Planning how you exit your business is just as important as planning how you start it. When creating an exit strategy, a business owner should start at least two years before retirement, but the more time available to plan the best strategy, the better it will work out for all involved.
The first step is to create a team of experts that is well versed in business succession strategies, finance, estate planning, investment planning and tax laws.
The next step is to determine the company’s fair market value. The best way to do this is usually to hire a valuation expert to analyze the business and assess the value of the business and its assets, including inventory, equipment, accounts receivables and good will. The fair market value of the business is often a multiple of the sales of the business over the past few years.
“With a good team of advisers and a solid valuation in place, the owner can then begin to strategize the best path to move toward his or her exit,” says Kim Milder, a vice president and senior relationship manager with Wells Fargo Bank.
Smart Business spoke with Milder about exit strategies and succession planning options and why succession planning is so important to today’s business owners.
What are some of the different succession planning options?
The owner can sell the business to employees via an Employee Stock Ownership Plan (ESOP), to family members via a family succession plan, to other owners or key employees through a buy-sell agreement, or to a competitor or other third party.
An ESOP allows employees to acquire beneficial ownership in the company as an incentive to remain with the company and a reward for valuable service. For the business owner, an ESOP can provide a guaranteed, in-house market for the business. As an ESOP can be complex, it is best to consult with a team of experienced advisers before proceeding.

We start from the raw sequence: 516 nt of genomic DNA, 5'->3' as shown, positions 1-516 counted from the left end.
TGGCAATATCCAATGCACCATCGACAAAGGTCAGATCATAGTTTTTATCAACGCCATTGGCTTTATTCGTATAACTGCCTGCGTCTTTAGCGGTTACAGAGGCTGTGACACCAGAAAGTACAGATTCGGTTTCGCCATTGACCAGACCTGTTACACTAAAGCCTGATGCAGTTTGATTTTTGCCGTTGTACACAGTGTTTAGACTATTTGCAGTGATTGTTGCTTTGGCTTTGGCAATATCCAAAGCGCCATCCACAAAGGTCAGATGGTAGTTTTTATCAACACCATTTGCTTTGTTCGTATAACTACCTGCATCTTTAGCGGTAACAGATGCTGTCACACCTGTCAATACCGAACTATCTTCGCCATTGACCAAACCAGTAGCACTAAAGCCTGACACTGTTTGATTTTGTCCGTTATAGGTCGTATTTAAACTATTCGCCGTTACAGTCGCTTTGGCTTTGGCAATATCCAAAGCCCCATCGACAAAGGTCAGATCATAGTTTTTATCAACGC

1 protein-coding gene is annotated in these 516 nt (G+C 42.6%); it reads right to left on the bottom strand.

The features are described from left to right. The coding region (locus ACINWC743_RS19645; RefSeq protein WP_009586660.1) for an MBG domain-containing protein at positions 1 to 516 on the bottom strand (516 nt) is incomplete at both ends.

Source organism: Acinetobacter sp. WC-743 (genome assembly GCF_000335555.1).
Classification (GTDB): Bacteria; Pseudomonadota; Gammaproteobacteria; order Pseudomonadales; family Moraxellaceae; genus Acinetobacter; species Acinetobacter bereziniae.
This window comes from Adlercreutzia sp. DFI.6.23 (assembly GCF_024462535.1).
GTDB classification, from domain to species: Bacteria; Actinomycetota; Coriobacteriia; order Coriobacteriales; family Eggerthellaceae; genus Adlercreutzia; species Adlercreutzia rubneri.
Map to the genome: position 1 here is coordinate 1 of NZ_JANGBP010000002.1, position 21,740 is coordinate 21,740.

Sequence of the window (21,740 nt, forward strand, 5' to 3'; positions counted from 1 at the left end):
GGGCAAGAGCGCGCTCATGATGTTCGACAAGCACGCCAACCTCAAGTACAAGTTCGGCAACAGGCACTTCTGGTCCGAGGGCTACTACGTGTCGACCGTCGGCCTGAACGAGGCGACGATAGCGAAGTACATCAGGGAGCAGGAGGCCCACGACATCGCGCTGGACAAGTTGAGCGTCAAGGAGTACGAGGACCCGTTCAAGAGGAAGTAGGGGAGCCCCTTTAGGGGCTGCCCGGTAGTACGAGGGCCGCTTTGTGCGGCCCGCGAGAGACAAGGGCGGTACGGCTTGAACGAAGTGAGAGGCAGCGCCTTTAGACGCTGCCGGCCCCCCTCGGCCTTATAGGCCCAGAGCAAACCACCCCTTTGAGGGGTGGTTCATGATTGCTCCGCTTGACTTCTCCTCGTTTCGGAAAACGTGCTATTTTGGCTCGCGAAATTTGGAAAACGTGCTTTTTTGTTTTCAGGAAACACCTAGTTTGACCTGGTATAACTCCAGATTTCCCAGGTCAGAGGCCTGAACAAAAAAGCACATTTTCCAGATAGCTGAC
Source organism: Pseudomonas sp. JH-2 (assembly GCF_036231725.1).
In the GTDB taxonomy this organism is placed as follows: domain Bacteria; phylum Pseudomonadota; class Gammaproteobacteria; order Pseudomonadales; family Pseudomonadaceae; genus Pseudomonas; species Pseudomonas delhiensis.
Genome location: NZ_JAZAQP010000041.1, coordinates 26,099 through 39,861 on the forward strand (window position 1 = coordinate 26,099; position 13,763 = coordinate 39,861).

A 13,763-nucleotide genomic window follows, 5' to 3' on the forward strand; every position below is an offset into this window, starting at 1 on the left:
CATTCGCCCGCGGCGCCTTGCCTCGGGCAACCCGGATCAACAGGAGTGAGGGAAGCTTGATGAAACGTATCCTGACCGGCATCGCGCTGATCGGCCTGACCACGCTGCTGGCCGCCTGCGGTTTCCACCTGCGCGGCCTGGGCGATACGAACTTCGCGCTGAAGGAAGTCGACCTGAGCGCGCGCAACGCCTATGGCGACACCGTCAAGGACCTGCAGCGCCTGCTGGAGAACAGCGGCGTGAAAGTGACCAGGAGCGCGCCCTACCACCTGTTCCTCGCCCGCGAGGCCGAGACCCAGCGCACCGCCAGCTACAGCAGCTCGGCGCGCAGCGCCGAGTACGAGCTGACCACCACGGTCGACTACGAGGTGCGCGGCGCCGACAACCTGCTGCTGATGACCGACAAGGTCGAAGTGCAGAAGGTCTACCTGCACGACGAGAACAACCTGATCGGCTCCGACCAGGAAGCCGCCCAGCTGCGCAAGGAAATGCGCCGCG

Often, a business owner will want to transfer the business to family members. It is critical to have a family succession plan in place to make this transition go smoothly. Among other things, the business owner will want to address how to treat those family members who are active in the business versus those that are not.
If the business owner might want to sell to partners or key employees, it is important to have a good buy-sell agreement in place. The buy-sell agreement can address the various contingencies for an owner’s exit from the business, including a voluntary sale, death and disability. The agreement can define the terms of the sale, including how to determine the sales price and any financing terms.
For some business owners, an outright sale to a competitor or other third party may be the best approach. The owner will want to take appropriate steps to maximize the value of the business before putting it on the market, and will also want professional help to market the business and evaluate offers.
The right option will depend on the nature of the business and the owner’s goals. It is important for the business owner to have a team of experienced advisers to help evaluate the different choices.